Arms Control and Disarmament




Richard Dean Burns

Historians have been slow to grasp the significant, occasionally dominating, role that arms control negotiations played in Cold War diplomacy—a situation undoubtedly the result of the often mind-numbing technical aspects of these lengthy deliberations. In the prenuclear era, political disputes might spark threatening military buildups, but political dimensions remained the focus of subsequent negotiations. This changed after 1950 as weapons systems themselves took on a political character. "The arms race … was both a result of the Cold War and a cause," as the former Soviet President Mikhail Gorbachev emphasized, "as it constantly provided new stimuli for continued rivalry." The arms control pacts that gradually emerged from various multilateral and bilateral negotiations helped neutralize the insecurities brought on by the constant arrival of new weapons systems. "The decision to reduce arms," Gorbachev concluded, "became an important step on the road to ending confrontation and creating healthier relations between East and West."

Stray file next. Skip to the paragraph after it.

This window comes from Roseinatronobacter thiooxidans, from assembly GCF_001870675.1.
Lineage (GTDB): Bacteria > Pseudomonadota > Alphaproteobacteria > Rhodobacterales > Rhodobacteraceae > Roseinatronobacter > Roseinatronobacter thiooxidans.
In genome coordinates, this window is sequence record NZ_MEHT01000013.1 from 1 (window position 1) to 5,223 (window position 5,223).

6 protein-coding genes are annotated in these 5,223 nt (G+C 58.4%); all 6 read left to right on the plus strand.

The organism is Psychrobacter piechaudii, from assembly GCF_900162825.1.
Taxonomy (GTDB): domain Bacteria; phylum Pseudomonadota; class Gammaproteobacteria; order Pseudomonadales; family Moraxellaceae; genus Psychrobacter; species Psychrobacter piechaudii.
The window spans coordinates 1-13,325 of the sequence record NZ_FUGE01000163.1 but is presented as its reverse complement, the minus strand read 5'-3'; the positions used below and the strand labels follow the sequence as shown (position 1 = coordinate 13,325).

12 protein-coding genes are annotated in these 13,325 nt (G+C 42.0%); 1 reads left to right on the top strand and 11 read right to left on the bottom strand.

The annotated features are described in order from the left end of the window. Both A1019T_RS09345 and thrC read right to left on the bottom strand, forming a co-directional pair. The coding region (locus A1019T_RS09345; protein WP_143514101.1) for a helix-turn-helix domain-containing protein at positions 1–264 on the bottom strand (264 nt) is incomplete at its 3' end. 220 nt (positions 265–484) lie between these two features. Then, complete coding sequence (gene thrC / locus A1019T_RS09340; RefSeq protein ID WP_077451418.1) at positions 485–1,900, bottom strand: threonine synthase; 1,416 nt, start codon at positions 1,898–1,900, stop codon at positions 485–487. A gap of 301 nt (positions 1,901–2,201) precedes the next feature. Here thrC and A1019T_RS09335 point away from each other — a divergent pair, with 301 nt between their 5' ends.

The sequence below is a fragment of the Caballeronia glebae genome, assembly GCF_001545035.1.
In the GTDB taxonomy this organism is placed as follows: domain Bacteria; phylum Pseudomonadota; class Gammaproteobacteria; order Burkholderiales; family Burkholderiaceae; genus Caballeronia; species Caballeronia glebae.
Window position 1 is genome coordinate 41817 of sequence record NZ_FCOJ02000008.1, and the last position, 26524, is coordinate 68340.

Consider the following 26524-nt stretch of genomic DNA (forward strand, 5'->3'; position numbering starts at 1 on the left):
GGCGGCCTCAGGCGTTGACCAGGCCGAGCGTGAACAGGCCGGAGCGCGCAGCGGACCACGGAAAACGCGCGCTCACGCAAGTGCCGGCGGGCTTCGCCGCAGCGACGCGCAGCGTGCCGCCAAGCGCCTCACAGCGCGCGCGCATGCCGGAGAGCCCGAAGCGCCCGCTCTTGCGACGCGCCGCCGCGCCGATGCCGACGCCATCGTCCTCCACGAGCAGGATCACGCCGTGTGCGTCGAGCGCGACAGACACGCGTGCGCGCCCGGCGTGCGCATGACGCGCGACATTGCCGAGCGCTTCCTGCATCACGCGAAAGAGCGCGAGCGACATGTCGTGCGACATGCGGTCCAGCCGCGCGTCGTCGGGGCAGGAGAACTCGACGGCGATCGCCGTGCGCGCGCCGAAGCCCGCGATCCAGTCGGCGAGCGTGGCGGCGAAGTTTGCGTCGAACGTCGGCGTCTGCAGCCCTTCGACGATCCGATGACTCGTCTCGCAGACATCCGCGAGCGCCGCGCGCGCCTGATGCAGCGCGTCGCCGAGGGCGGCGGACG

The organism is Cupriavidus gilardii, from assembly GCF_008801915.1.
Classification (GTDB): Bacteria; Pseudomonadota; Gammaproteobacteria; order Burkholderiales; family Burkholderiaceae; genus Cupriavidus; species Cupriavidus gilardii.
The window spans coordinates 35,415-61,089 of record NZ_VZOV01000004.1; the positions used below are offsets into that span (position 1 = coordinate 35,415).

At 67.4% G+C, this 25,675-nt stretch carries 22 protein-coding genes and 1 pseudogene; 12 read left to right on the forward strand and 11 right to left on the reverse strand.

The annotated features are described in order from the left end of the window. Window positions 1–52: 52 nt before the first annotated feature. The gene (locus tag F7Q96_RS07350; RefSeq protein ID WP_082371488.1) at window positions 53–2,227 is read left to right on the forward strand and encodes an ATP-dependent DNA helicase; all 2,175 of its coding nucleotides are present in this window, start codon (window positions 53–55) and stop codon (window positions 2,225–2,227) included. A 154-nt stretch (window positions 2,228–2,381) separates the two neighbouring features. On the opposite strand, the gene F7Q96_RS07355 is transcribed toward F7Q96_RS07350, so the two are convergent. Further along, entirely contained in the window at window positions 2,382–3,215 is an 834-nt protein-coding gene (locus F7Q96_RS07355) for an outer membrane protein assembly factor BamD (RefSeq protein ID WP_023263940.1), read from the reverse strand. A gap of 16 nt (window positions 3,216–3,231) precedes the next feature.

Arms control and disarmament agreements were traditionally designed to accomplish two essential purposes: to stabilize the military climate and to diminish the military violence in any subsequent hostilities. The various arrangements, which reduced, limited, and regulated armaments, provided a more stable international environment; but could not themselves resolve other threatening, contentious issues. Controlling armaments had to be coupled with diplomatic resolve so that in an atmosphere temporarily cleared of insecurities inspired by unregulated weaponry, statesmen might deal with critical political, social, and economic differences.

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See also Armed Neutralities ; Arms Transfers and Trade ; Balance of Power ; Cold War Evolution and Interpretations ; Cold War Origins ; Cold War Termination ; Deterrence ; North Atlantic Treaty Organization ; Nuclear Strategy and Diplomacy ; Outer Space ; Post–Cold War Policy ; Science and Technology ; Superpower Diplomacy ; Treaties .

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